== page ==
Actually, I think that’s a good transition into our first story. This is from Shannon Bell. Like you said, teachers are so worried about everything going perfectly and we have to face it, things are not going to go perfectly. I think this story does a really good job of illustrating that fact.
Shannon: It’s my first year of teaching. It’s my first observation ever as a brand new teacher. I had planned this awesome drawing lesson about monsters. My second graders were going to create these drawings and we were going to talk about adjectives and really descriptive words and really descriptive drawings. My lesson goes really well. We get to the end of class and I’m like, that was awesome closure. All the kids are going to share something about their monsters. My second grader stands up and he goes, “Well, my monster has eight testicles.” It’s like, oh my gosh! They’re tentacles. I said, “No, no, no. He has eight tentacles.” It’s that moment where you look your brand new principal and you’re like, “I don’t even know if we can laugh about this yet.”
Tim: Okay. That’s a good one. I like that. It brings me to a question for you though, how much should people worry about what’s happening when supervisors are in their classroom or when administrators are observing them? Is that something that you have to stress about your first year?
Andrew: I would say no. In my experience, and I can only talk about my teaching experience, I’ve had nothing but awesome administrator and awesome supervisors. When they come and watch me, I know that they’re coming at it from a place of support and empathy and trust. They trusted that I’m the professional and that I know what I’m doing and I’m handling this. I’ve never had an administrator who really had an adversarial approach or I felt like they didn’t have my back. That might change things, might change my answer. I think you’ve got to go into it almost like you pretend they’re not there, like they’re invisible because if you really start thinking about, oh my gosh my administrators here, you’re not going to be yourself, you’re going to be unnatural, you’re going to be nervous, you’re going to screw things up. Whenever I have an administrator there, I do one of two things. I either imagine that they’re not there or I ham it up, hard core or just like, oh it’s dog and pony show, this is going to be really good.I’ve been doing it for a while so I know when I can pull out all the stops and really go for it.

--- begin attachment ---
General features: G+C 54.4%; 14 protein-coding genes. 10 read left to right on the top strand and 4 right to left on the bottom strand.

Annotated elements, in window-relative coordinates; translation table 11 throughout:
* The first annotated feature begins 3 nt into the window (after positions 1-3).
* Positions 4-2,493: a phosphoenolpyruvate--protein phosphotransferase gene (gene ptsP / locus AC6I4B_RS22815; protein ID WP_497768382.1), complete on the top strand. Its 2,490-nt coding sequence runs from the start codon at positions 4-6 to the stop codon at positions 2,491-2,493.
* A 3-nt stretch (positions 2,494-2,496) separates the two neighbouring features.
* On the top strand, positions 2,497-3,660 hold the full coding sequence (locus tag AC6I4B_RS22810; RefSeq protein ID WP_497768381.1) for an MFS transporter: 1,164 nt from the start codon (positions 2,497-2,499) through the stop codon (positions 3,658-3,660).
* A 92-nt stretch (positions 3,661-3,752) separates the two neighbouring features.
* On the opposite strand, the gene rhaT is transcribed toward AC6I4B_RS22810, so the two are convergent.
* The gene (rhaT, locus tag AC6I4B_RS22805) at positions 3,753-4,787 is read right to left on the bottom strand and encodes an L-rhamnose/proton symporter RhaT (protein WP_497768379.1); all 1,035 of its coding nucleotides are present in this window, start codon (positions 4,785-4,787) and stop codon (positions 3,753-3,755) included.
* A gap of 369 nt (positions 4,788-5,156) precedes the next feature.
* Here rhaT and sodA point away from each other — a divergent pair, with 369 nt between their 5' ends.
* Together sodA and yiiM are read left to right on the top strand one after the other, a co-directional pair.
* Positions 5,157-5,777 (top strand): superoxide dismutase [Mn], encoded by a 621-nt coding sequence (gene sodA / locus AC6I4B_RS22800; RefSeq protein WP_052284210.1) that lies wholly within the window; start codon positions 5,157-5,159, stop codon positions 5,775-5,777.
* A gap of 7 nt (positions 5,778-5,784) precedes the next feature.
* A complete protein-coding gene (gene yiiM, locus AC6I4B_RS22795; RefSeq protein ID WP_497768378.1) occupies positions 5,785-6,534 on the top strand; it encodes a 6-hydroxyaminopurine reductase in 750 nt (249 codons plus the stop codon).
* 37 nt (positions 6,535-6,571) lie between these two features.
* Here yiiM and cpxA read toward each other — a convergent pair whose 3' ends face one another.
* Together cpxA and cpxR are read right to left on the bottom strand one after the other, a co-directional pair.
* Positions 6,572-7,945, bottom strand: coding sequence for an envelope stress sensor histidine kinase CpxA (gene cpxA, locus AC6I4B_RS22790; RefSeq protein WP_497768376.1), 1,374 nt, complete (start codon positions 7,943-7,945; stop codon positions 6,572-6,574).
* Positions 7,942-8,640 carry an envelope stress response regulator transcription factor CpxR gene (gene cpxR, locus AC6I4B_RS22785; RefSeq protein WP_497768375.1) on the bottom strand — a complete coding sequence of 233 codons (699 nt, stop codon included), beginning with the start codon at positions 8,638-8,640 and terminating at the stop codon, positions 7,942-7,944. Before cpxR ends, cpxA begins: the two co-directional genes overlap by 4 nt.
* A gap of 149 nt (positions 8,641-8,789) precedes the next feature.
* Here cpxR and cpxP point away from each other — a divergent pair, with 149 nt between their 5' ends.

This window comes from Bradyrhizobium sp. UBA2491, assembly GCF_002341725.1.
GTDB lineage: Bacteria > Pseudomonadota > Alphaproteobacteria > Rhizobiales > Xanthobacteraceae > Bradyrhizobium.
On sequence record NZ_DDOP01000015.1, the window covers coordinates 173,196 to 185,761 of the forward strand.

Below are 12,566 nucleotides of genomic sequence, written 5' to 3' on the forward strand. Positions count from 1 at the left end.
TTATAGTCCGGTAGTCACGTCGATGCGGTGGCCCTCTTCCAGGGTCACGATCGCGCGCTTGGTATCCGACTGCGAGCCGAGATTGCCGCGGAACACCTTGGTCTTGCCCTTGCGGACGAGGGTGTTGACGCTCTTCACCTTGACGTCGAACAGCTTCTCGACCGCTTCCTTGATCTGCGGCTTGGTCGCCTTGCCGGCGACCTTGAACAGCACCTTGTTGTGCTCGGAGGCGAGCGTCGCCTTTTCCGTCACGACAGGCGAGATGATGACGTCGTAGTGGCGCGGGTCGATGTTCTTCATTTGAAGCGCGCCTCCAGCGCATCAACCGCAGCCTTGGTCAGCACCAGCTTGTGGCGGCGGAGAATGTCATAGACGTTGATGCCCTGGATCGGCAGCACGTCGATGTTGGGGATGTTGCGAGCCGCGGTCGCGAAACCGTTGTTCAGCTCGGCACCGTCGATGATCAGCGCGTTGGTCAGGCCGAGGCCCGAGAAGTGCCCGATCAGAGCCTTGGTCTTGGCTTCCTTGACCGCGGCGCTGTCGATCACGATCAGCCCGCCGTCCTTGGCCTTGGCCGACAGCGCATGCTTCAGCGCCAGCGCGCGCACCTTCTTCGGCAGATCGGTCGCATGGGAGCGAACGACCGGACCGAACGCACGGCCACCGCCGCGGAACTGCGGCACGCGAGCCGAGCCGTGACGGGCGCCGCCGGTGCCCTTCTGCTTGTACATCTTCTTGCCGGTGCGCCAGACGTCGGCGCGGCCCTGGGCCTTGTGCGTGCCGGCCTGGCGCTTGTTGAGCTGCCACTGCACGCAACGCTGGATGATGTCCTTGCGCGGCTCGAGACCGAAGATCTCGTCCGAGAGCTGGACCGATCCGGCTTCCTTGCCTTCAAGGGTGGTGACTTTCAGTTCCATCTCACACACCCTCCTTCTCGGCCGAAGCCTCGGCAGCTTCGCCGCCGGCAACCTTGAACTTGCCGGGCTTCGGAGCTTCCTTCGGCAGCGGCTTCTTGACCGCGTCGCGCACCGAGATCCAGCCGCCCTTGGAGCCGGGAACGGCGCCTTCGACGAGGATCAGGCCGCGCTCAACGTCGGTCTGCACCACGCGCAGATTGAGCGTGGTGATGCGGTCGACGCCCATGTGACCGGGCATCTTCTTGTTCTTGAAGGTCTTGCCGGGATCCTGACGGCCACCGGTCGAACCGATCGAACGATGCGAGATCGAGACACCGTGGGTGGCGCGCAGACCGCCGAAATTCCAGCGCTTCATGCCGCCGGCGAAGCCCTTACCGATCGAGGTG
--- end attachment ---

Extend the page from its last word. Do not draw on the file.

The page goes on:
Tim: Yeah. I think my first year I was super stressed about that but eventually I came to the realization that your administrator, like you said, is supportive, they want you to do well. I think, more importantly, they’ve seen everything before. No matter how good your lesson is they’ve seen better and no matter how bad your lesson is they’ve seen worse.
Tim: The point is they’re going to support you no matter what you do so whether it goes terribly or whether it goes perfectly, it’s not going to affect things one way or the other. What they want to see is that you’re competent which most of us are so that’s not that big of a deal. They want to see that you’re reflecting and thinking about how to get better. Even if your lesson does flop then as long as you can learn from that that’s what they’re going to appreciate it. Yeah, like I said, I don’t think you need to stress all that much. It’s important to keep in mind that not only are things not going to go perfect, you’re going to have a few days that are going to be absolute disasters. Hopefully that’s not a day when you’re getting observed. We have a couple of good disaster stories that are both from Art of Ed writers here. First up, is going to be Abby Schukei and secondly we’re going to hear from Lee Ten Hoeve. Here’s Abby.